Notice the zombie-like state of humans in wait mode. See how they stare blankly ahead, even while their children ask them questions or "misbehave." And cognizant that you are in wait mode, those keeping you waiting--clerks, salespeople, professionals and slow motorists--don't care because they know that your altered state has reduced you to a zombie. It doesn't matter to them because in this zombie-like state, you are a non-entity. However, every once in awhile, you snap out of wait mode to experience some discomfort and impatience, only to be reminded by the gatekeeper that your turn will be "soon." Placated by this simple pleasantry, you return comfortably to wait mode.

It has been said that by age 60, we have spent approximately 6 years of our lives waiting: in checkout lines, at doctor's offices, and in traffic jams (not to mention in front of the television!). The social conditioning leading up to wait mode is profound. Children don't go into this zombie-like state of consciousness as readily as we would like them to. In fact, they spend most of their childhood just learning how to wait for things. And school is the perfect training ground for this social phenomenon. Recess line-ups are mere grocery line simulations, without the added baggage. The school bus scene is a traffic jam simulator given the involvement of a vehicle. And waiting to see the Principal is preparation enough for your later encounters with any highly paid professional who will keep you flipping through outdated popular magazines to help pass the time.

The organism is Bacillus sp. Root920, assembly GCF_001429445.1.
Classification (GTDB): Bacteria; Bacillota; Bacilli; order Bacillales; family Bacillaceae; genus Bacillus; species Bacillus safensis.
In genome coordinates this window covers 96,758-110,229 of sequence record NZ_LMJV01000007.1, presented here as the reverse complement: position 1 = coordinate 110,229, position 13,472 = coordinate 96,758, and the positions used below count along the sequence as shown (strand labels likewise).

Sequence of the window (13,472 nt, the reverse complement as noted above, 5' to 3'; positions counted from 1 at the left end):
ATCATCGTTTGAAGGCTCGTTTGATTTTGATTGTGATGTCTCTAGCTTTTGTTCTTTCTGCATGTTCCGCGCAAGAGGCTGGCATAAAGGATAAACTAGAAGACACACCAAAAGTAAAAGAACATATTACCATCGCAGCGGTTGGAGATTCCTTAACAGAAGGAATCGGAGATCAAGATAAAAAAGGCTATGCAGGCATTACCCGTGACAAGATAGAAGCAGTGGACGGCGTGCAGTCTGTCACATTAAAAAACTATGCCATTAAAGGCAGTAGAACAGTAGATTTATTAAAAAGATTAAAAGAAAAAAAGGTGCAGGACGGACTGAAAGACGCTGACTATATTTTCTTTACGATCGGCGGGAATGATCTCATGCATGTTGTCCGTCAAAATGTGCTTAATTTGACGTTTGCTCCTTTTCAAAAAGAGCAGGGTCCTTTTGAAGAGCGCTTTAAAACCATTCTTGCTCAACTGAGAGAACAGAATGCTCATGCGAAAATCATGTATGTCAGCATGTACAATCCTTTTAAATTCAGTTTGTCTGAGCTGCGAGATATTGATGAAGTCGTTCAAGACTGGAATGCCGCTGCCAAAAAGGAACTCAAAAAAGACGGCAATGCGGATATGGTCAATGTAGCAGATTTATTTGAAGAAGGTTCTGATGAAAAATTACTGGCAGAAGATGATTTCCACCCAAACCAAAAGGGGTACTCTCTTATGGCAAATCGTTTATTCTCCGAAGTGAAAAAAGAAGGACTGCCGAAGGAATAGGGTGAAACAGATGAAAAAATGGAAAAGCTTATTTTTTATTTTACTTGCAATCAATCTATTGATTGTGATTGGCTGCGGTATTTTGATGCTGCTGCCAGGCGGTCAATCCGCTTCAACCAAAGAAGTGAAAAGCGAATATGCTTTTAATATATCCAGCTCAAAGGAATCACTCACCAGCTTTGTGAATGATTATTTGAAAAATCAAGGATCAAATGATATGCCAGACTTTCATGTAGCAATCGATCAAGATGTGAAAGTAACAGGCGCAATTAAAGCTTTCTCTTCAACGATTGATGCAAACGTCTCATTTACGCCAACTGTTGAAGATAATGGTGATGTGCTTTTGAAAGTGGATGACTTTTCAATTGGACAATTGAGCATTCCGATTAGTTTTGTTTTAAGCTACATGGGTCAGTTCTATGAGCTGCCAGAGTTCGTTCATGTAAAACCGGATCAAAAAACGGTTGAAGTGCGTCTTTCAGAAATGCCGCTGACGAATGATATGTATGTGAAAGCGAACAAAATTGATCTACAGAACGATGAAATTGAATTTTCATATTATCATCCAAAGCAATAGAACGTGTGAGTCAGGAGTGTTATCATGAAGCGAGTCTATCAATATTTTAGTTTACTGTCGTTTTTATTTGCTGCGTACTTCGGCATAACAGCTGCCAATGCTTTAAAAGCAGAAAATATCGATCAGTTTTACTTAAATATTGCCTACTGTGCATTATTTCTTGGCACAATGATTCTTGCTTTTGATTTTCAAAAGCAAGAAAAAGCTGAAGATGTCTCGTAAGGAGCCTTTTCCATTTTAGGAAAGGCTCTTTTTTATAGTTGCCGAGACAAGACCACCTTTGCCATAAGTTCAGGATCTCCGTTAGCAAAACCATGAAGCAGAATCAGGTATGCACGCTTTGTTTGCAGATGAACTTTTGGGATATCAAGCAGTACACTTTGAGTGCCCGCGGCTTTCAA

The tenets of effective time management remind us that we have many options while we wait: strike up a conversation, read a book, plan ahead, do physical exercise (Imagine doing jumping jacks at the grocery checkout or sit-ups in the doctor's waiting room!). Yet somehow, we slip into wait mode as a preference, seemingly unaware of the infinitely more stimulating alternatives. This is because of the effective and ingrained social conditioning we underwent during our formative years.

Wait mode is a vast and multifaceted topic, too broad an issue to cover in one short piece. So I am preparing another article continuing the discussion. But you will have to wait for it...